Falcon (oz1679)


Falcon (oz1679) by Paul Plecan 1940 - plan thumbnail

About this Plan

Falcon. Free flight gas model, from September 1940 Model Airplane News. This is not a full size plan, this is a scan of the original article pages and drawings.

Quote: "How To Build a Distinctive Stable One Wheeler that Will Turn In Consistent Winning Flights. Building the Falcon, by Paul Plecan.

EVER since the days of Maxwell Bassett and Joe Kovel, gas model builders have all strived towards a common goal - a gas job that would be perfectly stable, climb like a sky rocket, and have a sinking speed so low that it would make a sailplane pilot turn green with envy. Although this month's gas model is not the ultimate in perfection, it nevertheless incor-porates many features that the au-thor feels are necessary in a high-performance gas job.

First and most important is the wing. A moderate aspect ratio (6:1 or 7:1) is used for strength. Although a higher aspect ratio increases efficiency, it also makes the wing more susceptible to folding in two in violent, and sometimes accidental maneuvers. Elliptical tips are used to lessen tip vortices. Little area is used in the center section, as it is not very efficient due to its proximity to the turbulence around the fuselage and wing mount. The Grant X-10 airfoil is used in the wing where the chord and efficiency are greatest, modified Clark Y sections being used at the center and tips for least drag.

Since the fuselage is planked, it is light and strong. The clean design, plus the one-wheel land-ing gear, minimizes drag to a great extent. A large stabilizer is used in con-junction with a moderate-ly long moment arm. To decrease tip vortices, and for genera 1 simplicity, twin rudders are used. The twin rudders give the needed ground stability, since the new rulings re-quire that gas models land without nosing over or falling off on one wing tip.

A high thrust line, bellied-down fuselage and slightly parasol wing mount complete the requirements for stability: The one wheel placed far forward makes nose-overs or ground-loops almost impossible.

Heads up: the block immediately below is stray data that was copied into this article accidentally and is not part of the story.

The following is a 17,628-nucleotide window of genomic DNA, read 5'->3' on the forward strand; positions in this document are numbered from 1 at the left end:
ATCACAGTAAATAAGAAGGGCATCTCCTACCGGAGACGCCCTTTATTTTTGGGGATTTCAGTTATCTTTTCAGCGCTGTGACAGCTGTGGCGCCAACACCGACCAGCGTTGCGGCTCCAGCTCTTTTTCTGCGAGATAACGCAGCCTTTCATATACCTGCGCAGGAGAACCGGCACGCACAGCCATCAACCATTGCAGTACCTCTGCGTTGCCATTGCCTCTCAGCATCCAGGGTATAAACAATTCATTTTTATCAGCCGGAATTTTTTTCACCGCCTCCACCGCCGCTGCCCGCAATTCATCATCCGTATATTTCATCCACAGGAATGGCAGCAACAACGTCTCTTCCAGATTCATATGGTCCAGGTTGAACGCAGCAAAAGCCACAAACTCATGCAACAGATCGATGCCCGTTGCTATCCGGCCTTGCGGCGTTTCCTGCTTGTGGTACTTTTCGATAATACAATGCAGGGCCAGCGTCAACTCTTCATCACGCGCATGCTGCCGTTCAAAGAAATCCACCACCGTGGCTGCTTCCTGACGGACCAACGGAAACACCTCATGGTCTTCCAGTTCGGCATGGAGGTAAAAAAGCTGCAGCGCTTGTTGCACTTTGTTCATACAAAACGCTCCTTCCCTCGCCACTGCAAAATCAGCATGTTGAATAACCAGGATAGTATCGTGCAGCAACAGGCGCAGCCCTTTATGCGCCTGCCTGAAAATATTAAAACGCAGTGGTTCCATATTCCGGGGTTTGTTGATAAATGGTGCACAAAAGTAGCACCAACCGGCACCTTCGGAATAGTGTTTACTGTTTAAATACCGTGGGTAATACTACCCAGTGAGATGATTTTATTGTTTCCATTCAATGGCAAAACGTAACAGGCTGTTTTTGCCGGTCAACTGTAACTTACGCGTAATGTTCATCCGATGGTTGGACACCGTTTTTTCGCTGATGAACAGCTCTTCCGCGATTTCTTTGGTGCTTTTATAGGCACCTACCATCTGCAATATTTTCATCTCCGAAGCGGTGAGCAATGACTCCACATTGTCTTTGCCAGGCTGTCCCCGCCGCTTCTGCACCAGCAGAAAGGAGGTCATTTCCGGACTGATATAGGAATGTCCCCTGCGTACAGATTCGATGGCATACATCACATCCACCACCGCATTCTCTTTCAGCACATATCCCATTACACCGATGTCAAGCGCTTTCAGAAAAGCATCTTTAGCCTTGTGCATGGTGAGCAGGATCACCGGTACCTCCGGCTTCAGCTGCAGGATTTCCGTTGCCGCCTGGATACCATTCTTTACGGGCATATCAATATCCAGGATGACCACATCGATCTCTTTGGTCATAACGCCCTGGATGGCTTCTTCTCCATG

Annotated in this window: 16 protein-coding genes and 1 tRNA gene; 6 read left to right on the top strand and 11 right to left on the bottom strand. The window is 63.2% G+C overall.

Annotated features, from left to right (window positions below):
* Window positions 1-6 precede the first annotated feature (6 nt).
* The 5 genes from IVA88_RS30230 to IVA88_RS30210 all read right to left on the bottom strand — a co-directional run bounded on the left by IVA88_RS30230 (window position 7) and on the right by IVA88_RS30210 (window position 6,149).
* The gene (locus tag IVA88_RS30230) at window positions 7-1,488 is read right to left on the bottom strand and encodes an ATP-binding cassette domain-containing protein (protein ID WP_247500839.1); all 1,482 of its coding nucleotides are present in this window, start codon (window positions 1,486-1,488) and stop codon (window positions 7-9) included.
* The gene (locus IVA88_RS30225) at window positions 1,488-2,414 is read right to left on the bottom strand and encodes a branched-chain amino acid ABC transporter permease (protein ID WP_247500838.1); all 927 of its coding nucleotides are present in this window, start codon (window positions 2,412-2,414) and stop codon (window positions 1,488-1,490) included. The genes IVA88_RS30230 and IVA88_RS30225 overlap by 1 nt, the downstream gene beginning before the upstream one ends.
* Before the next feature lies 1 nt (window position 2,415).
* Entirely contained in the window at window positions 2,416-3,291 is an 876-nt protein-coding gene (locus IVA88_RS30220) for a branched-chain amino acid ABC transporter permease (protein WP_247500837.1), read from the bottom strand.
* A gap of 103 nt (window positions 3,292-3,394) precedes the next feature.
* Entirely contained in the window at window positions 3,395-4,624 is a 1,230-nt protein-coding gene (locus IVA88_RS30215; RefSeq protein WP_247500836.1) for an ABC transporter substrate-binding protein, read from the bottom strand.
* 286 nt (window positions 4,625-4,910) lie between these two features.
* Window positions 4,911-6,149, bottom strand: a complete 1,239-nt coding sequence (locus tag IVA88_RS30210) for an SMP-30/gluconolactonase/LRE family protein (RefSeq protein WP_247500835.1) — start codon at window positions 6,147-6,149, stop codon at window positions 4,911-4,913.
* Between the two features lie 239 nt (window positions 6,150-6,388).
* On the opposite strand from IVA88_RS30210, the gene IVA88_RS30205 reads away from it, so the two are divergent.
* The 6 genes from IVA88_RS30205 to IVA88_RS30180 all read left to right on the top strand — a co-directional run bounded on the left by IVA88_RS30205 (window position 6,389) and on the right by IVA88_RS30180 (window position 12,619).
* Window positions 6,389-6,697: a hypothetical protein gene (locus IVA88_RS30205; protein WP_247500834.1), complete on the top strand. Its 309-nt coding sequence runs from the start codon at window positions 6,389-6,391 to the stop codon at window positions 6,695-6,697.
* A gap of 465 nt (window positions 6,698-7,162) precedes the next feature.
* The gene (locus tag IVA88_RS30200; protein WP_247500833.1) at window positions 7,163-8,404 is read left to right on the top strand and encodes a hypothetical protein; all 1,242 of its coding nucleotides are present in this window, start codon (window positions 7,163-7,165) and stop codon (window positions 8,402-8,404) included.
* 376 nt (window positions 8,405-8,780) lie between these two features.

Construction of the model is simple, due to the fact that full size ribs, bulkheads and other parts are given. If you contemplate building a Falcon, read through this article and study the plans to familiarize yourself with them before beginning construction.

Fuselage construction begins with the cutting out of all necessary bulkheads from 1/8 in sheet stock. Do not forget to mark off horizontal and vertical centerlines on each bulkhead, because each one has to be sliced along the horizontal centerline before actual construction begins. Bulkhead 1A is 1/8 in plywood, with only two holes (for motor bearers) cut into it. Bulkheads 1 and 2 are cut out as shown in sketch to make room for the rear end of the motor unit.

Draw a centerline on a board about 30 in long and space off bulkheads 1 to 8. All the bottom halves of bulkheads 1 to 8 are now pinned to the board, followed by the cementing of the two 1/8 x 1 in main planking strips on each side. Bulkheads 9 and 10 can now be cemented in place past the end of the board, since they project downwards past the bottom of the main planks. Their horizontal center-lines should be flush with the bottom edges of the main planks..."

Update 20/08/2012: Replaced this with a full size version of this plan, thanks to aeromeddler.

Quote: "enjoying the build. Plans on the Outerzone site are not full size, in fact the not full size bits are about 1/4 scale. I know most reading this thread will be able to scale up the scans themselves but for those who cannot I have full sized the necessary parts and collected the whole lot into a PDF for prospective builders."

Supplementary file notes

Planfile includes article.


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Falcon (oz1679) by Paul Plecan 1940 - model pic


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